|アブストラクト||Test and treatment rates for osteoporosis in Japan aimed at preventing secondary fragility fractures were insufficient. Those who suffered hip fractures had approximately half the rates of those who suffered vertebral fractures, with such rates being lower among those over 80 years old and males. |
PURPOSE: The present study aimed to examine the care gap for secondary fracture prevention in Japan given the few large-scale studies regarding the matter.
METHODS: Changes in bone mineral density testing (test rate) and osteoporosis pharmacotherapy administration (treatment rate) rates before and after hip and vertebral fracture registration were examined using medical insurance data from the National Database of Health Insurance Claims and Specific Health Checkups of Japan issued from April 2012 to March 2019.
RESULTS: The hip fracture group comprised 677,480 women and 264,003 men, the vertebral fracture group comprised 703,247 women and 251,542 men, and the mixed fracture group comprised 3614 women and 1055 men. Test rates were 14.1%, 25.3%, and 17.6% prior to fracture registration (pre-registration) and 22.3%, 43.6%, and 28.1% after fracture registration (post-registration) in the hip, vertebral, and mixed fracture groups, respectively. Moreover, pre-registration treatment rates were 21.2%, 33.5%, and 30.7%, while post-registration rates were 31.6%, 61.7%, and 46.6% in the hip, vertebral, and mixed fracture groups, respectively. All fracture groups showed a tendency for decreased post-registration test and treatment rates among those aged over 80 years old, with men having lower rates. Moreover, 184,180 (19.4% of whom received new treatment) and 707,263 (23.8% of whom received new treatment) patients with and without polypharmacy underwent treatment after registration, respectively.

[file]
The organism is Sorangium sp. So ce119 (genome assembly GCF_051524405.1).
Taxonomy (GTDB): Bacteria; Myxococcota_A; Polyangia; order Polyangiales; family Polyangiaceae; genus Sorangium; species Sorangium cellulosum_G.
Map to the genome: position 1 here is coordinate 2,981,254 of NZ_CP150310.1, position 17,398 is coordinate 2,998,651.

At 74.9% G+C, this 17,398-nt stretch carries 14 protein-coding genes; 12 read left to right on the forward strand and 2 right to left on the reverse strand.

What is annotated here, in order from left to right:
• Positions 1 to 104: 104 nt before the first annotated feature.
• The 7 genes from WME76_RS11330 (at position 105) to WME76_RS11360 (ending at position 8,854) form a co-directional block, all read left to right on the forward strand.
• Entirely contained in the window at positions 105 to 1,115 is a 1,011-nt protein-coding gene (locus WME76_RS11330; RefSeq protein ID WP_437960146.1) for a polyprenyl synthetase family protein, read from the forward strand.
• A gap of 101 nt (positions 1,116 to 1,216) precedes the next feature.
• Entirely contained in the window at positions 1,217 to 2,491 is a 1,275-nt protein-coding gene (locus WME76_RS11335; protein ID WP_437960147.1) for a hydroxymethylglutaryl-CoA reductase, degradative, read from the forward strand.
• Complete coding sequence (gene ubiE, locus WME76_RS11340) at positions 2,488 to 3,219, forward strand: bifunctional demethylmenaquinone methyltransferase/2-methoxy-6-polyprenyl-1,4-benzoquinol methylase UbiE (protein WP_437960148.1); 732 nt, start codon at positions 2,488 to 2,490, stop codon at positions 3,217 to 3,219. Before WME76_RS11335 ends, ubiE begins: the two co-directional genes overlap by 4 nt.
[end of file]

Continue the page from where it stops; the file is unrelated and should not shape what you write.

CONCLUSION: To bridge the care gap following fractures, medical professionals should change their perception regarding osteoporosis treatment in patients with hip fractures, elderly individuals undergoing polypharmacy, and males.
|組織名||Department of Orthopedic Surgery, Asahi General Hospital, 477, Tomari,;Asahimachi, Shimo-Niikawa-gun, Toyama, 939-0798, Japan. firstname.lastname@example.org.;Department of Health Administration and Policy, Tohoku University School of;Medicine, 2-1 Seiryo-machi, Aoba-ku, Sendai, Miyagi, 980-8575, Japan.;Department of Regulatory Science, School of Pharmacy, Tokyo University of;Pharmacy and Life Sciences, 1432-1, Horinouchi, Hachiouji, Tokyo, 192-0392,;Japan.;Department of Hygiene & Public Health, Osaka Medical and Pharmaceutical;University, 2-7 Daigaku-Machi, Takatsuki, Osaka, 569-8686, Japan.;Okimoto Clinic, 185-4, Kubi, Yutaka-machi, Kure-city, Hiroshima, 734-0304, Japan.;Department of Geriatric Medicine, Graduate School of Medicine, The University of;Tokyo, 7-3-1, Hongo, Bunkyo-ku, Tokyo, 113-8655, Japan.;Department of Public Health, Kindai University Faculty of Medicine, 377-2,;Oono-Higashi, Osaka Sayama city, Osaka, 589-8511, Japan.|